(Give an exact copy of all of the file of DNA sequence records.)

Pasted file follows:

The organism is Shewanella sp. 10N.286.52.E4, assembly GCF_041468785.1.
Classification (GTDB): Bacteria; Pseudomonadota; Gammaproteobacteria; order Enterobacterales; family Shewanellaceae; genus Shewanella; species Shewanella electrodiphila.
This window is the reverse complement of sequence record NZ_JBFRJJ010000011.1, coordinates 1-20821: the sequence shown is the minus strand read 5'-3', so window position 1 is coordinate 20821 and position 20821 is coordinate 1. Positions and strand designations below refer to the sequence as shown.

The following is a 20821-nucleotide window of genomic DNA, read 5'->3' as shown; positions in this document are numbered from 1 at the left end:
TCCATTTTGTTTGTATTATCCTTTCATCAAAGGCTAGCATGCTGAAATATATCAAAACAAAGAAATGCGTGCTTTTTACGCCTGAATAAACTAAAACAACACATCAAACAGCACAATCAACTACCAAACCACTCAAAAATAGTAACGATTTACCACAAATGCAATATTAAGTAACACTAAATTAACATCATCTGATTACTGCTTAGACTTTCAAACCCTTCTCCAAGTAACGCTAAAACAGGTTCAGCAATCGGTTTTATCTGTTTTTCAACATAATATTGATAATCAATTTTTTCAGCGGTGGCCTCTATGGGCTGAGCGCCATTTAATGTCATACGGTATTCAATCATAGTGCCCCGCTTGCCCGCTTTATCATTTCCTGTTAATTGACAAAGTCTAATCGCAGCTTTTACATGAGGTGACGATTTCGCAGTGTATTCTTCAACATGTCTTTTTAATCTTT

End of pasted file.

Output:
The organism is Shewanella sp. 10N.286.52.E4, assembly GCF_041468785.1.
Classification (GTDB): Bacteria; Pseudomonadota; Gammaproteobacteria; order Enterobacterales; family Shewanellaceae; genus Shewanella; species Shewanella electrodiphila.
This window is the reverse complement of sequence record NZ_JBFRJJ010000011.1, coordinates 1-20821: the sequence shown is the minus strand read 5'-3', so window position 1 is coordinate 20821 and position 20821 is coordinate 1. Positions and strand designations below refer to the sequence as shown.

The following is a 20821-nucleotide window of genomic DNA, read 5'->3' as shown; positions in this document are numbered from 1 at the left end:
TCCATTTTGTTTGTATTATCCTTTCATCAAAGGCTAGCATGCTGAAATATATCAAAACAAAGAAATGCGTGCTTTTTACGCCTGAATAAACTAAAACAACACATCAAACAGCACAATCAACTACCAAACCACTCAAAAATAGTAACGATTTACCACAAATGCAATATTAAGTAACACTAAATTAACATCATCTGATTACTGCTTAGACTTTCAAACCCTTCTCCAAGTAACGCTAAAACAGGTTCAGCAATCGGTTTTATCTGTTTTTCAACATAATATTGATAATCAATTTTTTCAGCGGTGGCCTCTATGGGCTGAGCGCCATTTAATGTCATACGGTATTCAATCATAGTGCCCCGCTTGCCCGCTTTATCATTTCCTGTTAATTGACAAAGTCTAATCGCAGCTTTTACATGAGGTGACGATTTCGCAGTGTATTCTTCAACATGTCTTTTTAATCTTT